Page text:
Books, Browsing and Buying Dominate Kindle Fire Use
You can take the Kindle out of the e-reader, but you can’t take the e-Reader out of a Kindle. For all the multimedia variety and connectivity the Amazon Kindle Fire has to offer, it remains predominantly -- overwhelmingly -- a book reader. According to a proprietary study by RBC Capital Markets of over 216 owners, 70.7% cited book reading as one of the top two activities on their new device, with Web browsing trailing far behind at 38.5%. While game apps do relatively well at 29.3%, apps generally are cited only 20% of the time as a top-two function of the Fire. Even more curious is the device’s movie streaming at 13.2%, since Amazon hopes to invigorate its streaming media library with this device.
But as a book reader, the Kindle may be a content and merchandise selling machine -- a veritable cash register for Amazon. More than a quarter of respondents (28.1%) have already acquired 3 to 5 books on the Fire, and 34.4% have bought six or more titles. Early concerns that selling the $200 Fire at a break-even or loss would negatively impact the company may have been misguided, says analyst Ross Sandler in a research note. “Our analysis assigns a cumulative lifetime operating income per unit of $136, with cumulative operating margin of over 20%,” he writes, as referenced by Forbes. Almost a third (32.7%) have already spent between $21 and $50 on physical goods purchased from Amazon.com on the device.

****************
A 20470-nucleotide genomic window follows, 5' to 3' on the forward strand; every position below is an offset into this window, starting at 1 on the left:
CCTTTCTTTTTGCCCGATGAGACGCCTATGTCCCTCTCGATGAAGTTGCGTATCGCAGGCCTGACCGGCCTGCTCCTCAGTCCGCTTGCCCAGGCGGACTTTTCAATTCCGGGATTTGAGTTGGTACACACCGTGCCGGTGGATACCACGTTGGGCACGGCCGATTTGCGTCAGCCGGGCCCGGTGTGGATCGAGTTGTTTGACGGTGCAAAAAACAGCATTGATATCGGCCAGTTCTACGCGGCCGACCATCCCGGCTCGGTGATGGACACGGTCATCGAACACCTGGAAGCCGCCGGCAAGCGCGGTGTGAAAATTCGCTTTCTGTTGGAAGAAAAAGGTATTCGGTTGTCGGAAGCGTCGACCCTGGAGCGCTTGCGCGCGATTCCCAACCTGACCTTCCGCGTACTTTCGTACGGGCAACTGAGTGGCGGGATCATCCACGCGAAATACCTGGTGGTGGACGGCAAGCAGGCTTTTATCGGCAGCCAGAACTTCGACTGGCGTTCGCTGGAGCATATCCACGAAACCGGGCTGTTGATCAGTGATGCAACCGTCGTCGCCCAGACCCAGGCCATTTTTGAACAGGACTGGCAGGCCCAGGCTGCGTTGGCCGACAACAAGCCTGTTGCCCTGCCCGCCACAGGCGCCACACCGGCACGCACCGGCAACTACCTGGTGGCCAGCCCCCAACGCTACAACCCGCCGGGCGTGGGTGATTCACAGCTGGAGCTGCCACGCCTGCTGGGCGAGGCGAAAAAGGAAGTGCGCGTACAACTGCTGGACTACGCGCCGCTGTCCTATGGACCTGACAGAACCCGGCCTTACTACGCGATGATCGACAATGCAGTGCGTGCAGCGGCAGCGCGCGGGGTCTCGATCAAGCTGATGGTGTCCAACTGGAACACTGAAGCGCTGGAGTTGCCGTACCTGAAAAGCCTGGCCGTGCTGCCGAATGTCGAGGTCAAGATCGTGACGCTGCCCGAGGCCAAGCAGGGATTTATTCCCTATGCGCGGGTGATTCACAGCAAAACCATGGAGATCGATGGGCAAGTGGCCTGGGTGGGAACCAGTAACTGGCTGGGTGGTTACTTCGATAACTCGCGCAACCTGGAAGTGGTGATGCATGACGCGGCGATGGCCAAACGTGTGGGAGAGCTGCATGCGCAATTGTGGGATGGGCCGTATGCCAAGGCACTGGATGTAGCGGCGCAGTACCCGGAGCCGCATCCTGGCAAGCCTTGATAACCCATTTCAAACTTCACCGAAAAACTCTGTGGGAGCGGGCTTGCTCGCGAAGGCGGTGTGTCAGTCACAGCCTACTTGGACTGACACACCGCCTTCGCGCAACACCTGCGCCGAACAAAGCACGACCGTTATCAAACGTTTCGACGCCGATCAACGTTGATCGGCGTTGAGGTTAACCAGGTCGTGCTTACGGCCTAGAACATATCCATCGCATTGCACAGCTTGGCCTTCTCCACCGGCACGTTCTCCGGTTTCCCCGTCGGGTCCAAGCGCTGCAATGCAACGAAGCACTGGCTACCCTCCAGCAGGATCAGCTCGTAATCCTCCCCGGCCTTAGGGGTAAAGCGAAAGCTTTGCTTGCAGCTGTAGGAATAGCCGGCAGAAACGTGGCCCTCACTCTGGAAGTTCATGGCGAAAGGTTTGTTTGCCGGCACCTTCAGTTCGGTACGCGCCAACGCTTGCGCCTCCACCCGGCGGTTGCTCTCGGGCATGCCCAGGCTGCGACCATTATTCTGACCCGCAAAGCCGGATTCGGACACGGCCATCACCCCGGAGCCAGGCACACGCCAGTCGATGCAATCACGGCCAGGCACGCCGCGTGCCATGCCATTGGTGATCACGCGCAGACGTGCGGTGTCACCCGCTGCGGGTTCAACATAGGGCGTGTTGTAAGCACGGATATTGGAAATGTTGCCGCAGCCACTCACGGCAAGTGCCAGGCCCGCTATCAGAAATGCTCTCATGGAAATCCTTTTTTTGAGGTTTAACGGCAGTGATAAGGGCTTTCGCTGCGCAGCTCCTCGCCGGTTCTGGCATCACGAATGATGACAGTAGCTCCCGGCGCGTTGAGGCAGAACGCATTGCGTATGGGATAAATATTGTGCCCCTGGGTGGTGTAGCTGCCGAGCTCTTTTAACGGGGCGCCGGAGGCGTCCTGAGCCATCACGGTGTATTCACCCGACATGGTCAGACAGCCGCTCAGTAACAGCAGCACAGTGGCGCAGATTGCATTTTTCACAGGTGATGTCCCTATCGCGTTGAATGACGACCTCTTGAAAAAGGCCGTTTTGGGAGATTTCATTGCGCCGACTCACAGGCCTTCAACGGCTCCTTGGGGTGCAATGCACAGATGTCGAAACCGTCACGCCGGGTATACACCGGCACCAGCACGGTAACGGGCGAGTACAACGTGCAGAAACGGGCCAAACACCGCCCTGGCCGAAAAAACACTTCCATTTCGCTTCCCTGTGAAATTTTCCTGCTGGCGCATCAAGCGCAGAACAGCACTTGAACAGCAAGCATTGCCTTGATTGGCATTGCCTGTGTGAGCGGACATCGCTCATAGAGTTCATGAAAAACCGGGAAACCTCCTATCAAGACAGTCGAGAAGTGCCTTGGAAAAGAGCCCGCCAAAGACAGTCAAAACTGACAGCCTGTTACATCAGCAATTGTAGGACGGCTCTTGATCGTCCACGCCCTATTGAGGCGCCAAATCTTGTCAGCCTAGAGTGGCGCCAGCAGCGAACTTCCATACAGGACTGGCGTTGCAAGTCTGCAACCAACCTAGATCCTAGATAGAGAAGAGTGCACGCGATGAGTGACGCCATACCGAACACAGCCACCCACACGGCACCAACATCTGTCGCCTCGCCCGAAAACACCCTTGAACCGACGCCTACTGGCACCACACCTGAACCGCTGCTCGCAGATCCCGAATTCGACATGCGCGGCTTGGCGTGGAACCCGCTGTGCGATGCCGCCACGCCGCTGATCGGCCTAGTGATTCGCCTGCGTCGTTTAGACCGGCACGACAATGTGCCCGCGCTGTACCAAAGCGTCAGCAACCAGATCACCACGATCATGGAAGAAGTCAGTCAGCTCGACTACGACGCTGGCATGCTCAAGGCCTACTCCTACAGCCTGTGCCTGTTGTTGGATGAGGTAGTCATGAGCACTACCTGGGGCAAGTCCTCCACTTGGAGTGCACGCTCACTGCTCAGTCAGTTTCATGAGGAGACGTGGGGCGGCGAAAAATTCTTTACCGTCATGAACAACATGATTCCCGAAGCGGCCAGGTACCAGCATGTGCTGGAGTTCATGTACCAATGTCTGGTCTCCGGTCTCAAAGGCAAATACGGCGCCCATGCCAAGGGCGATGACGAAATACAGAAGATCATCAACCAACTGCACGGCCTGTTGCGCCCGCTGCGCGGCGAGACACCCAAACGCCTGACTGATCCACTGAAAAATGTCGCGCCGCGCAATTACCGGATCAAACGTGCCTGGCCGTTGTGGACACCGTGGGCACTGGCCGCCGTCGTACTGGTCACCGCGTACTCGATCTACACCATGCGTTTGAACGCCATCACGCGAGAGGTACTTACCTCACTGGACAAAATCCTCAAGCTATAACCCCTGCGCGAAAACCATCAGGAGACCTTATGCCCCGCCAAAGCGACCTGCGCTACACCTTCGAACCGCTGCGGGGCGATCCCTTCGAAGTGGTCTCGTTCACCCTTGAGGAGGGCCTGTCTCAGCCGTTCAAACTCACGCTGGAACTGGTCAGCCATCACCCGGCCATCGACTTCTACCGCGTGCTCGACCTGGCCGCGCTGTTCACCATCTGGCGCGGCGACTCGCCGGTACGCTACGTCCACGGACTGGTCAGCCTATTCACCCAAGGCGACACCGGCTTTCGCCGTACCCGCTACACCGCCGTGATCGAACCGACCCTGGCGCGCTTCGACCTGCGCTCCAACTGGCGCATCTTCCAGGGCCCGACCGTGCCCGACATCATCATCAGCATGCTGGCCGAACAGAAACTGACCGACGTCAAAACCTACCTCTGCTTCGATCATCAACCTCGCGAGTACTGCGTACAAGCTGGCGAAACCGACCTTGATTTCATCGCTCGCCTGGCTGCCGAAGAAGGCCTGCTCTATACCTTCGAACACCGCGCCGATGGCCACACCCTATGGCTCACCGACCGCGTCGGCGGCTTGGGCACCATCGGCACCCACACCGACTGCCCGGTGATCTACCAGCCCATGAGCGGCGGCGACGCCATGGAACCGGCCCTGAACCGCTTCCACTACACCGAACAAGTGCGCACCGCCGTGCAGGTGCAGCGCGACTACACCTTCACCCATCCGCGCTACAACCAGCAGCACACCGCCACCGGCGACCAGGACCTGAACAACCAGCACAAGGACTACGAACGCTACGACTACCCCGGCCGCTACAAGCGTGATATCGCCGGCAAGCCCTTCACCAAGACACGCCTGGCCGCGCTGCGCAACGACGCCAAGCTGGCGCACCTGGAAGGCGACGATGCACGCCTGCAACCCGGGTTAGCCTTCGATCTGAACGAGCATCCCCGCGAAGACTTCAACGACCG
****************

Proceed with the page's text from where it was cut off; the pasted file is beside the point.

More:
Sandler estimates that 3-4 million units were sold in Q4. But gifting appears to be a huge driver. RBC calculates that 34.4% of Kindles sold in the quarter were in the first two weeks of its Nov. 15 launch, with a steady decline thereafter. And when asked what features attracted them to the Fire, almost half (46.7%) said it was a gift.
In its persistent battle with Netflix over movie streaming, Amazon was offering to new Fire users a one-month trial of its $79/year Prime membership program, which accesses unlimited streaming video. But Fire users appear to be unmoved by the video option, with 51.2% saying they have not streamed a single video, and another 23.4% saying they have watched 1 or 2. Only 42.1% of respondents are subscribed to the Prime service, but more than half of the trial subscribers appear likely to stay on.
Fire owners do express a very positive response to the device, regardless of how they are using it. More than a quarter (26.8%) say they are “extremely satisfied,” and another 51.7% are “very satisfied” with the Fire.
Amazon introduced the Kindle Fire on November 15 to mixed professional reviews, but enormous sales. The company boasted of selling over a million units of various Kindle devices every week in the holiday period, although it would not reveal the actual number of Fires sold.